My Reaction: This ban is a positive statement to the public especially the American public which two thirds of the population is obese. Getting healthy is an important goal for Americans and for the largest fashion publication to make a statement like this and actually stick to it makes a big impact on the culture. Baylor has a very high level of anorexia and other eating disorders on campus and I think that a major fashion magazine such as this will hit the demographic and hopefully make a few people aware of the problem.  Anorexia has the highest fatality rate of any mental illness and that is a problem for the future of our country. We have people dying from being overweight and from people being underweight, we need to get healthy fast!

Fashion magazines have often been criticized for portraying unachievable body images and for airbrushing people to look skinnier and more malnourished than they actually are. I understand that Vogue will not be putting a full figured models or heaven forbid a plus size model at size 10 in their fashion spreads, but small steps is better than none. I do not think this ban will end anorexia or eating disorders, but I do think this is a good first step. Vogue is looked up too in the industry and for them to make this stand makes an influential statement

. Everyone knows that these too skinny models that have eating disorders are sick, but for some reason we still want to emulate them. I hope that this stand will be reflected in the fashion industry for a call for more healthy normal size women. Even a size two on someone naturally skinny would portray the clothing in a desirable light, and still portray a healthier look for our future generations to emulate. Lena Dunham has made the news for appearing on TV nude, in her hit TV show Girls, with non-airbrushed body clear for the audience. Some reacted in discus and some say it is groundbreaking showing her “normal body” on screen. The fact that an “average” woman appearing on screen nude instead of being airbrushed and tiny has caused so much publicity shows that people have opinions and feel deeply on the subject even if they don’t all agree. I think the fashion industry could see a demand from consumers to show more “average” looking girls, I do not think that the skinny look will ever truly go out of style, but I thing that a healthy woman walking down he runway with toned muscle instead of no muscle could be in the future. Clothing in fashion shows and sample sizes for editorials are all in TINY sizes and built for women with NO curves, I can see a trend toward making some of these items fit a healthier body type if more women are featured and older girls are featured.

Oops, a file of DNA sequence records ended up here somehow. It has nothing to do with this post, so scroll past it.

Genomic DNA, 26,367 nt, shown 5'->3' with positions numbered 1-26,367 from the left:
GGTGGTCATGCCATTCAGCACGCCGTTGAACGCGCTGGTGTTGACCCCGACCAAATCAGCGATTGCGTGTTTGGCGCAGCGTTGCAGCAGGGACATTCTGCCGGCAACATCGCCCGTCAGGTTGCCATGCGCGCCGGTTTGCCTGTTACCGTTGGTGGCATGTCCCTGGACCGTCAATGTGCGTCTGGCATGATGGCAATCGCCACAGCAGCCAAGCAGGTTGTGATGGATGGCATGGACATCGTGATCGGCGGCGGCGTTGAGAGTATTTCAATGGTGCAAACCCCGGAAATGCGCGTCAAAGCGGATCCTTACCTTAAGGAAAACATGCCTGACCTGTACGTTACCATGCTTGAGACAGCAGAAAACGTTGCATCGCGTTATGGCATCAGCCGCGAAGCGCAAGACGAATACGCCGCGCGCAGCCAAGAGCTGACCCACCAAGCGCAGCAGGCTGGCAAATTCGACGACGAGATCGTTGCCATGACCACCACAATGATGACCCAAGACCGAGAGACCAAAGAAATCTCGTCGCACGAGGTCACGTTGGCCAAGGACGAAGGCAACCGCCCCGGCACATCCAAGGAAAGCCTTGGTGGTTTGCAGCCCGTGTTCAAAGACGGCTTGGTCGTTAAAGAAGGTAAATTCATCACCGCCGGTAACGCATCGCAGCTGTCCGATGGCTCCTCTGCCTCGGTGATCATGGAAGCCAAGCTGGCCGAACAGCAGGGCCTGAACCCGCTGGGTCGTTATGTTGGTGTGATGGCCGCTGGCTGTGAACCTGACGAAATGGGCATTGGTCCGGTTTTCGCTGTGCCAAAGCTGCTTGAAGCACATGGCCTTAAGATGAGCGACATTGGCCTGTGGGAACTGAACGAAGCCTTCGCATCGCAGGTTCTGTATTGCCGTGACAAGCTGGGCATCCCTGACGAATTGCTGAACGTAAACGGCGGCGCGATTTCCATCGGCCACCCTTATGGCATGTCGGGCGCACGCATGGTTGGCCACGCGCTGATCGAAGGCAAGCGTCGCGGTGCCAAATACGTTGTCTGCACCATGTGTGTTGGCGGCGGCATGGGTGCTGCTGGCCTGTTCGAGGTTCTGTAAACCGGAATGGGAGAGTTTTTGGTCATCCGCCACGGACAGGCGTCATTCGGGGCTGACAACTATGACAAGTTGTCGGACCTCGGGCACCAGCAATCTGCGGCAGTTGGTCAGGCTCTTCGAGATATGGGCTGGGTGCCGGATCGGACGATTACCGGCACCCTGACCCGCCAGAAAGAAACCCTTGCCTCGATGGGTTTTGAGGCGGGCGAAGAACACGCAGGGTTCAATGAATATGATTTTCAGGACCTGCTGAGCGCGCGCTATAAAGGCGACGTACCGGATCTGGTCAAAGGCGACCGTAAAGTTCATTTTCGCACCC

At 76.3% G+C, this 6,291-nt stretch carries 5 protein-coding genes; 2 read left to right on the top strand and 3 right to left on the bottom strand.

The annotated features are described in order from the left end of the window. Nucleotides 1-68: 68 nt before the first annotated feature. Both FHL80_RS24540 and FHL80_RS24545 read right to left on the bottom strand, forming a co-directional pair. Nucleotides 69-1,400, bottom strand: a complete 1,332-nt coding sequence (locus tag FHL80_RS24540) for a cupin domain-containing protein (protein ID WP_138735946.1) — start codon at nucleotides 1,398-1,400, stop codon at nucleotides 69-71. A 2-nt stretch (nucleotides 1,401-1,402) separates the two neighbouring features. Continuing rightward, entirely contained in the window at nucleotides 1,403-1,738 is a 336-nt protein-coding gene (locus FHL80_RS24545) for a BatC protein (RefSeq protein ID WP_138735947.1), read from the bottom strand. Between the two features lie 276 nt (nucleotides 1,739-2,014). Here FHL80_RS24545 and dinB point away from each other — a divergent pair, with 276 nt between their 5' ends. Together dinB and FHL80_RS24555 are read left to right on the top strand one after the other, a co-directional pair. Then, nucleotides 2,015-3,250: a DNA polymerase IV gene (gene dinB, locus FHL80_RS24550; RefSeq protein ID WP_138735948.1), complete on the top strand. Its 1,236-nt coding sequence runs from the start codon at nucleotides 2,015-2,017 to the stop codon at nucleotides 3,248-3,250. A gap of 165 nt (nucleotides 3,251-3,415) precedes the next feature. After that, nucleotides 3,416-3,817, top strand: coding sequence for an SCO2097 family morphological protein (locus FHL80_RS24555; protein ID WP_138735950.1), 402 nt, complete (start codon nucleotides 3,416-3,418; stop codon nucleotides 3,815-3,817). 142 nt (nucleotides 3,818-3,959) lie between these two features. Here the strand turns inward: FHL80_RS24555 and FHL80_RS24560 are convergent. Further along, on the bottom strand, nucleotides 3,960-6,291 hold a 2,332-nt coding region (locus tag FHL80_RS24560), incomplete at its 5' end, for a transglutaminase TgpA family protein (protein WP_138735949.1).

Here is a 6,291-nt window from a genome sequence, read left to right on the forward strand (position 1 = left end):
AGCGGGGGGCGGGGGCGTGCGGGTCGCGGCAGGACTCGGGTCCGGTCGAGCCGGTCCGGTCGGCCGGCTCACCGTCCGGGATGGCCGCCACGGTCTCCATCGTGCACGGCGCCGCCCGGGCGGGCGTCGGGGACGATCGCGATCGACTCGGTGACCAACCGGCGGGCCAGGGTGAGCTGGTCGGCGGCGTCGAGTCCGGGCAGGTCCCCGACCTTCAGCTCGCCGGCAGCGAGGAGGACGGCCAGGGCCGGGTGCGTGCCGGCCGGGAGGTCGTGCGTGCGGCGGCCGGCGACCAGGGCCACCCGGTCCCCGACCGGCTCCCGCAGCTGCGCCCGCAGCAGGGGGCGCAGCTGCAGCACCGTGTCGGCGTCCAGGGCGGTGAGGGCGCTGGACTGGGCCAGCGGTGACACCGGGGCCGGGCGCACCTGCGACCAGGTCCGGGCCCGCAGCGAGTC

I also think the ban on underage models can help, a lot of these girls are just those girls and it can be easy to overwork and over expose these children that are not legally making decisions of their own. They are being forced to make very adult decisions at an age where they should not have to. I also think the featuring of the underage girls promotes the same body image issues but targets a much younger audience. It is not just college age women (and men) that have these issues; they start young, VERY young.  By keeping the age limit higher, hopefully the youth will not feel as obligated to look just like the other 14 year old in the magazine.